Here at Nortons Dairy we care for a relatively small herd of around 100 cows, comprising of about 60 in our milking herd and a further 40 young stock, this means that we are able to provide a fantastic level of care for our animals.

We are a closed herd meaning that every animal on the farm is born and raised here which has benefits for biosecurity and infection control and allows us to appreciate and manage the lineage of each animal, with most of the cows on the farm today being direct decedents of the original herd.

The majority of the herd are Brown Swiss cows and we have chosen this breed for its dual purpose nature. This means that while all female Brown Swiss born on the farm will eventually enter our milking herd, the males born are able to be raised for Norfolk Beef by our neighbouring farmer. Further benefits of the Brown Swiss cow are their firmer hooves, resulting in fewer foot issues, and better udder formation, making them an ideal breed for milking via a robotic system. The nutrient content of the milk is also superior to that of other dairy breeds, with higher levels of butterfat, protein and casein making it the perfect starting point for cheese production.

Each cow is identified by a unique number which is displayed on their ear tags and freeze branded onto the top of one of their hind legs. In addition to this, each cow in the herd is named using their mother’s family name and fathers name and number. All of this information is included on a passport which is required for each animal and essential when moving animals to our neighbouring farm.

A calf will be fed its mother’s milk for the first four days after birth which is essential as this contains vital nutrients and antibodies for the calf’s development. After this, the calf is fed on milk powder before being weened onto a diet of home-grown hay and calf pellets. From six months old the animal is known as a heifer, the cow equivalent of a teenager, and fed a diet of pellets and home-grown silage before going out to grass when the weather is suitable. A heifer will have its first calf around the age of two and after its second calf is known as a cow. In our herd the average age reached by a cow is 10 years and the oldest we have had was number 61 who reached the grand old age of 17!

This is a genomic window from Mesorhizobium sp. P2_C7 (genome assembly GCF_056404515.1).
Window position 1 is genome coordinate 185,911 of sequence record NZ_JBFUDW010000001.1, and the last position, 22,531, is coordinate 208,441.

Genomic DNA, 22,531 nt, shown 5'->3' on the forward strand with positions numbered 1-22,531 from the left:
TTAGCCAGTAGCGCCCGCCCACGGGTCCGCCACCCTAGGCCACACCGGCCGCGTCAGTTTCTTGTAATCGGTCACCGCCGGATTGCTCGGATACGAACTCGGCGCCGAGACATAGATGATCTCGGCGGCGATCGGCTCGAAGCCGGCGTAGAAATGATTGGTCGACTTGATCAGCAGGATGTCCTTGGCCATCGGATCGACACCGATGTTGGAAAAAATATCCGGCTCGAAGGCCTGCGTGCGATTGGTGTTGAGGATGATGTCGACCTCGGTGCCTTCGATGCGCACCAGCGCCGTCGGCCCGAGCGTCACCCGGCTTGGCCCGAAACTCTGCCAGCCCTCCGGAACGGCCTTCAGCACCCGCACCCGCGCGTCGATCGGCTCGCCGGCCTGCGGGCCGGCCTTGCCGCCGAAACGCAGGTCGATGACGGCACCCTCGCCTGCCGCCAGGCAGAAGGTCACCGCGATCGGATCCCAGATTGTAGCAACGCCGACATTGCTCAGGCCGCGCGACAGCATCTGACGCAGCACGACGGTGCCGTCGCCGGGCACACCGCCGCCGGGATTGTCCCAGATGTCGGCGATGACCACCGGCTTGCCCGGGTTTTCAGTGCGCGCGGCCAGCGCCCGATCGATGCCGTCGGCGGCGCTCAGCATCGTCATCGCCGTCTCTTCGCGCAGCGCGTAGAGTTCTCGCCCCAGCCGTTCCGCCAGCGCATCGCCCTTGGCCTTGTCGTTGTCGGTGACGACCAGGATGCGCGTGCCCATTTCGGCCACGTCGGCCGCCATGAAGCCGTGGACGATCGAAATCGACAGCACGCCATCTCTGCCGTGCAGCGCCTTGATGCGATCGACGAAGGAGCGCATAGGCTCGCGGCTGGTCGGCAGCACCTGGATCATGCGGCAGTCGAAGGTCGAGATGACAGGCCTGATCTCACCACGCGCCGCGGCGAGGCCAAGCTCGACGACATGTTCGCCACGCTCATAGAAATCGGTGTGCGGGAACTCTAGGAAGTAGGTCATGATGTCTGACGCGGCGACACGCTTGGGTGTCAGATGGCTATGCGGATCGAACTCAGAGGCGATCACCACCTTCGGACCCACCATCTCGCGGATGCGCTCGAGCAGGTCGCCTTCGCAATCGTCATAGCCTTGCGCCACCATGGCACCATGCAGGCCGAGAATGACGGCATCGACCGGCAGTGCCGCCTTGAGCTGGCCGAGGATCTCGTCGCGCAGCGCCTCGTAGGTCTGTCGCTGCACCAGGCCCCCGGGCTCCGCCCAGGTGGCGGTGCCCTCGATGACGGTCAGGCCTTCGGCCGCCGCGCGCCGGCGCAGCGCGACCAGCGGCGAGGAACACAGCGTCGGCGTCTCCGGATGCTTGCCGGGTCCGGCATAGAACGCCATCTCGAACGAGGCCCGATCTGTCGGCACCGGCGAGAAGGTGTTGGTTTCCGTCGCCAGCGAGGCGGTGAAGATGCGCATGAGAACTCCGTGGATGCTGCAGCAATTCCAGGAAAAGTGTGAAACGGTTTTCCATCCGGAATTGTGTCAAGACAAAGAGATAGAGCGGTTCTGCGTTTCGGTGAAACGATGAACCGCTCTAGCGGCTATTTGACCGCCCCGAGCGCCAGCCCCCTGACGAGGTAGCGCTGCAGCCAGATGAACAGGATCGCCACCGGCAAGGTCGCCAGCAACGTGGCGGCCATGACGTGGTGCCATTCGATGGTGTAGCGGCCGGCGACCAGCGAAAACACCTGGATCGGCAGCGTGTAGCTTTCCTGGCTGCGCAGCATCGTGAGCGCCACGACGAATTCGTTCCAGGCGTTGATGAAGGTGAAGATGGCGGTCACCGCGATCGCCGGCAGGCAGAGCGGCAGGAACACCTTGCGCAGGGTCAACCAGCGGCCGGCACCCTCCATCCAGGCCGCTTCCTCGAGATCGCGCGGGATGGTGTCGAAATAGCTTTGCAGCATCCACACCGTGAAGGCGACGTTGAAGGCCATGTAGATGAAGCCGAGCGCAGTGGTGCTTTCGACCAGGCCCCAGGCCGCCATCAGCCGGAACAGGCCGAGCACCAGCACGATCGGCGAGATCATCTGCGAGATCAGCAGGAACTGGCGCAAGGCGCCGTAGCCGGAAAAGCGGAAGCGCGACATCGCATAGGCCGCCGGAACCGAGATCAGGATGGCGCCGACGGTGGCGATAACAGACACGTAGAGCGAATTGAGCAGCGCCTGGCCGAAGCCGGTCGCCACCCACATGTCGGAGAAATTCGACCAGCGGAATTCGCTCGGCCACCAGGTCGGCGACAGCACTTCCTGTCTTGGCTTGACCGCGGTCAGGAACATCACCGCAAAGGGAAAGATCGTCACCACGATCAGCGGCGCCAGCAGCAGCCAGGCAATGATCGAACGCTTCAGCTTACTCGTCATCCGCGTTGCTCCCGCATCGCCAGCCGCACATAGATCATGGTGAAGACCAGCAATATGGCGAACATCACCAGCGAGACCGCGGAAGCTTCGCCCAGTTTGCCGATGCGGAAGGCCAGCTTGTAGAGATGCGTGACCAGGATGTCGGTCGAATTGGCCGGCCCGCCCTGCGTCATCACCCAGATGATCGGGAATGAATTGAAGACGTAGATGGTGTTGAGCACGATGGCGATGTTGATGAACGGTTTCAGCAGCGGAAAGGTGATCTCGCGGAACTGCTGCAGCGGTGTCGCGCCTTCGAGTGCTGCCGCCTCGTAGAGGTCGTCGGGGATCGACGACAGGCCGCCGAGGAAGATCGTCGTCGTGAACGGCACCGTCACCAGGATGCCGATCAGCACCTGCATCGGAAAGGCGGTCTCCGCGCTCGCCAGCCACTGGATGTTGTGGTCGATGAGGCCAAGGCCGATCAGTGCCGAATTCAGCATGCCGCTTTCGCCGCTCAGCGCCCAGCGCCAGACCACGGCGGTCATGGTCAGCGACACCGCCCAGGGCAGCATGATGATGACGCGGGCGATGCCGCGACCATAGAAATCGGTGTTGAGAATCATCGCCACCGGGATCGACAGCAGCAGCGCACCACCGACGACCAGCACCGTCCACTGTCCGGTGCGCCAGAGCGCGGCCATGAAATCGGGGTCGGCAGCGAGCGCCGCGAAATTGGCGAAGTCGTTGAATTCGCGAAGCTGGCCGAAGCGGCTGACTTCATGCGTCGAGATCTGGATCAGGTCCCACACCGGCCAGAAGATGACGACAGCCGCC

Our cows are fed a nutritious diet that is home-grown where possible; in the winter, and on a thick bed of our own straw, the cows are fed home-grown grass and maize silage along with a protein blend and pellets provided inside the milking robot. In the summer, our cows spend their time out in the field, feeding on fresh grass and a supplement of pellets given in the milking robot that is fed based on their average milk yield.

The health and welfare of our herd is paramount, after all happy and healthy cows produce better milk. By operating a closed herd we are reducing the risk of infection and the transfer of disease. We work closely with our local veterinary practice and have the vet visit the farm every two weeks to carry out general health checks, pregnancy scanning and provide specific care to those animals that require it. The use of a milking robot which runs 24/7 means that our cows choose when they want to be milked, this means that the process of milking is far less stressful for the animal which brings itself in from the field for milking. We also employ a nutritionist who monitors the herd and tailors the diet to meet the needs of the animals depending on the time of year and what food is available. This ensures that our cows are consuming the right nutrition to keep them in peak condition. We also undergo regular inspection for the farm assurance scheme which makes sure that our practices are in line with national standards and that we are maintaining high levels of animal welfare. In addition to farm inspection, our milk must also undergo rigorous testing for quality and hygiene to ensure that food standards are maintained. Milk is tested for quality and hygiene before every collection and if the results are not up to standard the milk is not taken from the farm. The milk produced by individual cows is tested monthly for cell counts, milk constituents and to monitor yield all of which informs what care and attention a cow receives.